A publication of the Archaeological Institute of America
The Hittites were a powerful civilization that controlled most of Anatolia in the second millennium B.C. Their language, written in cuneiform script on clay tablets, was recovered and deciphered in the first decades of the twentieth century, but scholars are still wrestling with the problem of placing the cities and countries named in their ancient texts onto modern maps. The kingdom of Arzawa, located roughly in western Anatolia, was a threat to the Hittites throughout most of the fourteenth century B.C. but toward the end of that period was decisively defeated and broken up into provinces. The treaties concluded with the vassal rulers of these provinces are known among the Hittite texts.
Recent inscription readings have allowed scholars to locate the two main Arzawa lands in the central-west part of Turkey, extending from the inland plateau to the coast. The recent recognition that another kingdom, which the Hittites referred to as the Lukka lands, occupied what is now southwest Turkey thus leaves only northwest Anatolia as yet-to-be-filled space on the Hittite map.
One Arzawa land, Wilusa, is known principally from the treaty between its ruler Alaksandu and the Hittite king Mutawalli II (who ruled circa 1295-1272 B.C.). Sparse references in other texts of the fourteenth and thirteenth centuries B.C. imply that Wilusa was the remotest Arzawa land and lay on the coast, and this may be combined with that rare item, a Late Bronze Age city in northwestern Turkey. The evidence of its citadel and lower city is sufficient to suggest the seat of a local ruler of the period; and while the textual evidence points to Wilusa as a land, it would be usual for its capital city to have the same name.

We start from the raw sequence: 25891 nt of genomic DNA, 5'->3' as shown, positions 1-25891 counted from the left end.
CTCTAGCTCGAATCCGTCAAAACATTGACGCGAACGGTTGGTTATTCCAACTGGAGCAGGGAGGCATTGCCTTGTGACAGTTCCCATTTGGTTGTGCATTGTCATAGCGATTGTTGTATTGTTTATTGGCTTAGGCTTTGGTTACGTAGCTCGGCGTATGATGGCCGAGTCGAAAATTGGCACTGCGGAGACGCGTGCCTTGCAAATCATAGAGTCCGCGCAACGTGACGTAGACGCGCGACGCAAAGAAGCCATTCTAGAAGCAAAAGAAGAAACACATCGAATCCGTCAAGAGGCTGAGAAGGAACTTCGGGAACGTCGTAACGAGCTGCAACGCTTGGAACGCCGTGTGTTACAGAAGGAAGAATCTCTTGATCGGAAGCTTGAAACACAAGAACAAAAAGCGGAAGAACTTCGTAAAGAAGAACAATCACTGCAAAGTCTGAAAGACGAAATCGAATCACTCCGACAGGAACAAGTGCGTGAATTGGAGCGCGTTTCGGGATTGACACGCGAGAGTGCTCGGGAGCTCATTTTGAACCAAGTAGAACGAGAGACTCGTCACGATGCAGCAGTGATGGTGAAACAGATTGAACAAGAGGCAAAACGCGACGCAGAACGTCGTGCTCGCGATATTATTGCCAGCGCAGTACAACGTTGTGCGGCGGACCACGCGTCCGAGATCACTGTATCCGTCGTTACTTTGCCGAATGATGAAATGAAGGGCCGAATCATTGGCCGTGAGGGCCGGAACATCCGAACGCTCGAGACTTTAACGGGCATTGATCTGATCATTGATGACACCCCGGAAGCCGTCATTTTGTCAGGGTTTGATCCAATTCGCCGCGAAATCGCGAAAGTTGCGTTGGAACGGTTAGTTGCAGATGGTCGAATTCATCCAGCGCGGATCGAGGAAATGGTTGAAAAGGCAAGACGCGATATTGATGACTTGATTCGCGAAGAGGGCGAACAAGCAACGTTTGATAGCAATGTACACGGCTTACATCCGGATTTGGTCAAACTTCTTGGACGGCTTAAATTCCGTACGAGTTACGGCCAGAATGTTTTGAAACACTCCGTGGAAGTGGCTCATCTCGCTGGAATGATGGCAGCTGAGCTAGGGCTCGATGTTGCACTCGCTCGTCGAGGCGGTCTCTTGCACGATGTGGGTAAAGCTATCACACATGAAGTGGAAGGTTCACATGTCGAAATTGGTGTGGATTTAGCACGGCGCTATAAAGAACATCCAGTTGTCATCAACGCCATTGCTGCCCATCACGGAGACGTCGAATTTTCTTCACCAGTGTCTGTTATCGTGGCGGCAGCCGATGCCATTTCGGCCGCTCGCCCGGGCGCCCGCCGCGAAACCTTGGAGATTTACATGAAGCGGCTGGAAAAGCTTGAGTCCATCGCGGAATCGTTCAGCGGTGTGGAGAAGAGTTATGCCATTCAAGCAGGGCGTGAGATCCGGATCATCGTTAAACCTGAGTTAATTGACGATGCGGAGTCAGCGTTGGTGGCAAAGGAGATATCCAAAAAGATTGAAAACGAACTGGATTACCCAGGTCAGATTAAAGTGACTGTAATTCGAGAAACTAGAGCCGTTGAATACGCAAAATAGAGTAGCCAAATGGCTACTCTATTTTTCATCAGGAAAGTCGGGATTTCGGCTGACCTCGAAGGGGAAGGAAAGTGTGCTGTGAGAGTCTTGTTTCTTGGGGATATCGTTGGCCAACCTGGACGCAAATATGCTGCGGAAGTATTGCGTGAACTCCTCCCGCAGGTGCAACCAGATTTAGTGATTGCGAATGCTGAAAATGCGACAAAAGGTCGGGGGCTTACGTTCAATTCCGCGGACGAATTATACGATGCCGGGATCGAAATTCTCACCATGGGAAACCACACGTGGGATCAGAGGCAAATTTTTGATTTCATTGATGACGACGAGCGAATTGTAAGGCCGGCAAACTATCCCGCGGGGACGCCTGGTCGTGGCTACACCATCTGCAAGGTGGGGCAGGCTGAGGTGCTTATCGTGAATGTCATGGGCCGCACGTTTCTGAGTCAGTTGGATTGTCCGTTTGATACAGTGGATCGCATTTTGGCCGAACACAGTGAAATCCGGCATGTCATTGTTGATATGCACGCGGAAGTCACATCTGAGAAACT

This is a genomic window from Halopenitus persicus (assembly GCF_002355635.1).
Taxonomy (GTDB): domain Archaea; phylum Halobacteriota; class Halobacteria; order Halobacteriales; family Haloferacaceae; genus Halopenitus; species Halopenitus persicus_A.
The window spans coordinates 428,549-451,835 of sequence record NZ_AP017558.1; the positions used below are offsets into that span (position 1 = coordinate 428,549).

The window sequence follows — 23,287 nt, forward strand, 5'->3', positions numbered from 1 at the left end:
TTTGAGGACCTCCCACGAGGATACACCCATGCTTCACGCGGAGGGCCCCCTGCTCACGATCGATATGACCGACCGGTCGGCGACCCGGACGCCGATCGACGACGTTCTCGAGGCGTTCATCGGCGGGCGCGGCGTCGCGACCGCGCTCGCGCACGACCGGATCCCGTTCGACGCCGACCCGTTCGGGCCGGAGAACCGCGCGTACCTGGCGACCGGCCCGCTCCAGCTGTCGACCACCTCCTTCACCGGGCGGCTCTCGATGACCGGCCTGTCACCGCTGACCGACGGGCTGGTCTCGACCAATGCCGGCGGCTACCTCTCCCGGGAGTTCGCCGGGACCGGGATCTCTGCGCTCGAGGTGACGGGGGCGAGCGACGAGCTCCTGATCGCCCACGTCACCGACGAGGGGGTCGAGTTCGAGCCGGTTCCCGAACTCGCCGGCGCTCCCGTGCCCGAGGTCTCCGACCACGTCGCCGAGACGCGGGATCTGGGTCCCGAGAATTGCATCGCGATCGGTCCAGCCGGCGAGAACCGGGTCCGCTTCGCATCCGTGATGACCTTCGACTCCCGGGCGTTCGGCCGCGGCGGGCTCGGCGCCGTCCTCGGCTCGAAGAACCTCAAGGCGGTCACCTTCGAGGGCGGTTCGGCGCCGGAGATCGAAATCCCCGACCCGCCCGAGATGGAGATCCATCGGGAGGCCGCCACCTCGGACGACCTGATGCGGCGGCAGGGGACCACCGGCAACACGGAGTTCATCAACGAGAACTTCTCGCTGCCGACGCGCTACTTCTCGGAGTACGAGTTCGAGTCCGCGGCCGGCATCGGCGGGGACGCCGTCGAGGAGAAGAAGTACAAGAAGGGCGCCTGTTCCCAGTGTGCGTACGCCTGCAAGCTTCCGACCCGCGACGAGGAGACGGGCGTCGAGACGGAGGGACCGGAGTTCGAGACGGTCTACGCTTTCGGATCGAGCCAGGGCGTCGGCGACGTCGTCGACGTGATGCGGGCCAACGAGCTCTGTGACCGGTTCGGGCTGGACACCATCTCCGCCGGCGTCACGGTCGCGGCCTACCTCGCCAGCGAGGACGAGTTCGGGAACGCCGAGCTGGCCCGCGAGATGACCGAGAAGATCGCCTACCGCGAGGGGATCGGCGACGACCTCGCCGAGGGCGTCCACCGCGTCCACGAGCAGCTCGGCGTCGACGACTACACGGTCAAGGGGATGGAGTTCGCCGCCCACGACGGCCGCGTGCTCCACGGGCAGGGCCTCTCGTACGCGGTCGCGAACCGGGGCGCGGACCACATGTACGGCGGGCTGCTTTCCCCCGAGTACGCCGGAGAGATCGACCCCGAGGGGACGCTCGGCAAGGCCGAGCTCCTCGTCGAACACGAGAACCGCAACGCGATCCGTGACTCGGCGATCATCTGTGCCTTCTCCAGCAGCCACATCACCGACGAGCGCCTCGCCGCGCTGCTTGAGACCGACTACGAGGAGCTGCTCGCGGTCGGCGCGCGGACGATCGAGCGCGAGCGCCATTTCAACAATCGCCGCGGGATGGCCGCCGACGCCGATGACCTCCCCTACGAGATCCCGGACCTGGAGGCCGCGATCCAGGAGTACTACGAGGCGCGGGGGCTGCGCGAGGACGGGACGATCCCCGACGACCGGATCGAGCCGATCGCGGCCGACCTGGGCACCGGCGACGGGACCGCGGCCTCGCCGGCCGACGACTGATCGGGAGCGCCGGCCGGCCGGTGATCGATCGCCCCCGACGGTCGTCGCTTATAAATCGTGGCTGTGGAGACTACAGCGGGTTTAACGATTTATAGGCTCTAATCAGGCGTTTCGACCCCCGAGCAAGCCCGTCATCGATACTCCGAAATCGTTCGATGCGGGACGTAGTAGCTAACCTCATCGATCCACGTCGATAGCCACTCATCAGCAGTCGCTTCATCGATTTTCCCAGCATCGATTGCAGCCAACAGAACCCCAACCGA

A long letter from a Hittite king, probably Hattusili III (who ruled circa 1267-1237 B.C.), to the king of Ahhiyawa mentions that Wilusa was once a bone of contention between the two. The location of Ahhiyawa has been controversial since its earliest recognition in the Hittite texts in the 1920s. The scattered references to it suggested that it lay across the sea and that its interests often conflicted with those of the Hittites. What is now known of the geography of western Anatolia makes it clear that there could be no room on the mainland for the kingdom of Ahhiyawa. Furthermore, the references to the political interests of Ahhiyawa on the west coast mesh well with increasing archaeological evidence for Mycenaean Greeks in the area, so that it is now widely accepted that "Ahhiyawa" is indeed the Hittite designation for this culture.
From what we now can understand from the Hittite sources, the Arzawa land Wilusa, identified with the archaeological site of Troy, was a point of conflict between the Hittites and the Ahhiyawa. This provides a striking background for Homeric scholars researching the origin of the tradition of the Achaean attack on Ilios. There is every likelihood that the Iliad and the traditions of the Trojan War, however immortalized in epic narrative, do indeed preserve a memory of actual events of the Late Bronze Age.
J.D. Hawkins is professor of ancient Anatolian languages at the School of Oriental and African Studies, University of London.
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